Mon | Dec 5, 2022

Banks under fire for privacy protocols but lobby defends third parties

Published:Friday | September 16, 2022 | 12:05 AMJudana Murphy/Gleaner Writer
St Mary Western Member of Parliament Robert Montague addresses lawmakers in the House of Representatives on Wednesday.
St Mary Western Member of Parliament Robert Montague addresses lawmakers in the House of Representatives on Wednesday.

Attorney and privacy practitioner Chukwuemeka Cameron has criticised Jamaican banks for “focusing too much on going digital” and not placing sufficient emphasis on data privacy and data-processing standards that are mandated by law. Cameron was...

Attorney and privacy practitioner Chukwuemeka Cameron has criticised Jamaican banks for “focusing too much on going digital” and not placing sufficient emphasis on data privacy and data-processing standards that are mandated by law.

Cameron was responding to concerns raised by Robert Montague, member of parliament for St Mary Western, who told colleague lawmakers Wednesday that customer information was being shared with third parties without their knowledge or consent.

The privacy expert said the risks outlined by Montague were real, given the recent history of employees and agents defrauding banks and customers.

Cameron also argued that banks have a duty to inform customers about the entities with which their personal data are being shared, the purpose, and the length of time.

Montague’s remarks about the outsourcing of account management were part of a wide-ranging broadside against commercial banks spanning concerns over transaction fees, account dormancy, and branch access.

“If this third party does not lodge my money on time, the bank then goes ahead and charges overdraft fees, again, no operating standards,” he said, adding that Jamaicans are at risk of being robbed daily or having their banking information sold to scammers.

Montague called on the minister of finance and the Bank of Jamaica (BOJ) to take action.

“A banking licence is a privilege, and the issuer of that licence can rein in the entity. Don’t tell me that you, nor the BOJ, has no power to do so,” Montague said.

But president of the Jamaica Bankers Association (JBA), Septimus ‘Bob’ Blake, said there are certain standards, protocols, and obligations governing the outsourcing of services to third parties.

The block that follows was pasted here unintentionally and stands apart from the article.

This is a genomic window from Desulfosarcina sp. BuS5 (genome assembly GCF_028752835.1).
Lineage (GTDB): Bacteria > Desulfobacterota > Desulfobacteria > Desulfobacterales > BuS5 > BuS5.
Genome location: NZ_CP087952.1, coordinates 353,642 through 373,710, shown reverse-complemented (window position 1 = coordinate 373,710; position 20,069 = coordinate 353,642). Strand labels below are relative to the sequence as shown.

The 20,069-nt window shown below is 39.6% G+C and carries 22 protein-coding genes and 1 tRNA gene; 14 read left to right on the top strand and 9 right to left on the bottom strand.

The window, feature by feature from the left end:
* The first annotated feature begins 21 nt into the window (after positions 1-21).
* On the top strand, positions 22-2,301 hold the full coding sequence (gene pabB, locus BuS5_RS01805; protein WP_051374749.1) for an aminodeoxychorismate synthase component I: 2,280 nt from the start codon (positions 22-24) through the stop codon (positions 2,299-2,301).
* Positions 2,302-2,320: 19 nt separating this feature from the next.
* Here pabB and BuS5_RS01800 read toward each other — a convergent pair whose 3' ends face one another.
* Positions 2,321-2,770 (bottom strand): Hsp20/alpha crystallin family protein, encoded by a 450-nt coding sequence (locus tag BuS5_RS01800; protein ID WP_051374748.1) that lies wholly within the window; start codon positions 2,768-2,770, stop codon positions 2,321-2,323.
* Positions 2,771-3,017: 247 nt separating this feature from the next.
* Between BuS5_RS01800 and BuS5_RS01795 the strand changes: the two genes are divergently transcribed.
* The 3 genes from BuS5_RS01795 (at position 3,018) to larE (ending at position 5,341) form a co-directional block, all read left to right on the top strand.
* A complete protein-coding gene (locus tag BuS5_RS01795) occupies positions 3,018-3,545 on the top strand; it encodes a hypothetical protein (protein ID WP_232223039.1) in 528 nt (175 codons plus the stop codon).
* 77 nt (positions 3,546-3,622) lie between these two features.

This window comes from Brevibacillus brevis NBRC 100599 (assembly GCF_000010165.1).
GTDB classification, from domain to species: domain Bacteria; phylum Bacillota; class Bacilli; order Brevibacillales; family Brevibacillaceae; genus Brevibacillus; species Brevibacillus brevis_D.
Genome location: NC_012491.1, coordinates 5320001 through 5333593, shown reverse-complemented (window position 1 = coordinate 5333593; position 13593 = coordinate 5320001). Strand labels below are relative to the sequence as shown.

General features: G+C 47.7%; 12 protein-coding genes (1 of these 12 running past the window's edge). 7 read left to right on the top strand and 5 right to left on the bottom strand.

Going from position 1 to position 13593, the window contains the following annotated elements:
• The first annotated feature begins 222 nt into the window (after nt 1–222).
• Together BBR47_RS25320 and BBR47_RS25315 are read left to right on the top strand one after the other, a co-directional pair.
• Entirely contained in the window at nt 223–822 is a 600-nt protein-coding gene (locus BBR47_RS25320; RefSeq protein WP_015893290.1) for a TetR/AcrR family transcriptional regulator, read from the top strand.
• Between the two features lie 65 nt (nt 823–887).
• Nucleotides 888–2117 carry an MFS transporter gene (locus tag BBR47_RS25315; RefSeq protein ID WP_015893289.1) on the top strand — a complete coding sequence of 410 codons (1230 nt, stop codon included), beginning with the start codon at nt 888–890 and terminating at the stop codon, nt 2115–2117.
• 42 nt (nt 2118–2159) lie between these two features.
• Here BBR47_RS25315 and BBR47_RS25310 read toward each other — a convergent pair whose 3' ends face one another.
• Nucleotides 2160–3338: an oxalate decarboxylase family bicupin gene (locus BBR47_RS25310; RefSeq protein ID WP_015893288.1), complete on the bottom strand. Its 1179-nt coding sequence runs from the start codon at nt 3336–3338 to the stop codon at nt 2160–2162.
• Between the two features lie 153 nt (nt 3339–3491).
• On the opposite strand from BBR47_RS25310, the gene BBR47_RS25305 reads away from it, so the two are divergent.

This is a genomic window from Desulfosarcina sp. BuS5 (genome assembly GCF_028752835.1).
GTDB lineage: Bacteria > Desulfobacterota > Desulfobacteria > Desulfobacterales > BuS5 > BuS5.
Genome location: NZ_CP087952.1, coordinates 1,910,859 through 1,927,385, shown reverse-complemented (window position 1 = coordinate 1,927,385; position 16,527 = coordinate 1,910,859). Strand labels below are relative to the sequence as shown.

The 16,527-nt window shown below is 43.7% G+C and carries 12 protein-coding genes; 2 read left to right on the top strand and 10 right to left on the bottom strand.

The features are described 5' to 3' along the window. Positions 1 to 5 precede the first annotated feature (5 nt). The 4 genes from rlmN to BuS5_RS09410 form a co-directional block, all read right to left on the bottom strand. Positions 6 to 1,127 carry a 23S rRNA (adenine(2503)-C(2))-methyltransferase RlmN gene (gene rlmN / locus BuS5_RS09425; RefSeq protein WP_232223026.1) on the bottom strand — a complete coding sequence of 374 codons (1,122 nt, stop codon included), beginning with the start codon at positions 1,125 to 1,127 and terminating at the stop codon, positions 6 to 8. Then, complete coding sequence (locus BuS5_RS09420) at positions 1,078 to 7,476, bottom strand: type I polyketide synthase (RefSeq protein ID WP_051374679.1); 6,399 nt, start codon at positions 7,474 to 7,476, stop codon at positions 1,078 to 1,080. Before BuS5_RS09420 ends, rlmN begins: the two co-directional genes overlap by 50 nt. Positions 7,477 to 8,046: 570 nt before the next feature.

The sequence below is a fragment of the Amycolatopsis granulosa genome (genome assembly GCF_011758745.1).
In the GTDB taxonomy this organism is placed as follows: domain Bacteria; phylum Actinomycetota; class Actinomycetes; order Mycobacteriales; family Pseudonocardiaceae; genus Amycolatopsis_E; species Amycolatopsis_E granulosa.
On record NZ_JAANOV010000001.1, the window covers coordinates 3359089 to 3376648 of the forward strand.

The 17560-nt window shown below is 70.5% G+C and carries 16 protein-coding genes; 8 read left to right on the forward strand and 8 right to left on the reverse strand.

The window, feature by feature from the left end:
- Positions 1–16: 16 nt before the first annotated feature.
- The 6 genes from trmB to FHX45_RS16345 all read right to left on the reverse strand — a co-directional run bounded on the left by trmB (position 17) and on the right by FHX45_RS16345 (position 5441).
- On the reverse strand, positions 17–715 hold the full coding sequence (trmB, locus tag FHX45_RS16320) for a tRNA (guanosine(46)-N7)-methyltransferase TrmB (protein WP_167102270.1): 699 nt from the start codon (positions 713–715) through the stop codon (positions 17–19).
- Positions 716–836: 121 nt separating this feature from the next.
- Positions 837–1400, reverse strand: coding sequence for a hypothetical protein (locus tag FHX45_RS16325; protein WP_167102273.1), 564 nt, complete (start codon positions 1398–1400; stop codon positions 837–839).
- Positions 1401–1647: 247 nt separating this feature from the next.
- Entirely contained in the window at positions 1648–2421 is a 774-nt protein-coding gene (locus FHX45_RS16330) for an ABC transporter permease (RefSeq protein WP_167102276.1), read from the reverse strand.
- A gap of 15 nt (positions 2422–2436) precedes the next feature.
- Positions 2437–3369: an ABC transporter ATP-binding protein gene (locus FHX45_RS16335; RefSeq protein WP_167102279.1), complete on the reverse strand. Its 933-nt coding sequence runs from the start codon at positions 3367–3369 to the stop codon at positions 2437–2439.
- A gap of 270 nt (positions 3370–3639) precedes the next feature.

“In terms of those outsourcing arrangements, whatever they may be, those obligations in respect of privacy and confidentiality are consequenced on the third party as well, and there are protocols and arrangements which govern that,” Blake said in a Gleaner interview Thursday.

“There is no automatic translation that because a service is outsourced to a third party that fraud and scamming automatically follow.”

Blake, who is also CEO of National Commercial Bank, said incidents do occur, but the necessary actions follow.

Meanwhile, Cameron said Jamaicans need to be sensitised that they own their personal data and that entities such as banks are accountable and answerable to them and the processing of such information.

“Jamaicans should be concerned that financial institutions and other businesses and government agencies are not respecting their rights by conforming with the Data Protection Act,” Cameron said.

Cashless branches

The St Mary Western MP also lamented that his constituents are having a hard time with transactions as some commercial bank branches have gone cashless.

Montague agreed that the future of banking is cashless but said that his constituents are demanding a longer transition period, especially for elderly customers, some of whom disclose their account credentials because they are not capable of using an automated teller machine.

The lawmaker said that aside from Jamaica National Bank, which operates three times per week, there are no commercial banks in his constituency. He also flagged inadequate maintenance of ATMs, some of which frequently break down.

Montague lamented that banks are putting profits over people and are charging fees “as if it’s going out of style”.

In his presentation to the State of the Constituency Debate in the House of Representatives on Wednesday, Montague said he was told that banks credit accounts at least twice per year with interest.

“If this be so, it means that every account has activity at least twice per year. If this is true, how then can an account be dormant? On what basis are they charging a dormancy fee?” he asked.

Montague theorised that if there is no activity on accounts, the banks need to tell customers what they do with the interest earned.

However, the JBA president said transactions must be carried out by the customer in order for an account to remain active.

“As far as I am aware, no bank currently charges any fees for dormant accounts,” Blake told The Gleaner on Thursday.

Further, Montague said if banks lend out people’s money and do not give back a portion of the interest earned, it is not only fraud but downright robbery.

The MP said Finance Minister Dr Nigel Clarke and the BOJ should investigate and fine banks in breach as well as return with interest every dormant fee charged in the last seven years.

“If the banks refuse to pay back and stop the practice, then Minister, you must then report the matter to the police. It’s time the poor suffering bank customers get some redress, and that’s why we are turning to you,” the MP told Parliament.

judana.murphy@gleanerjm.com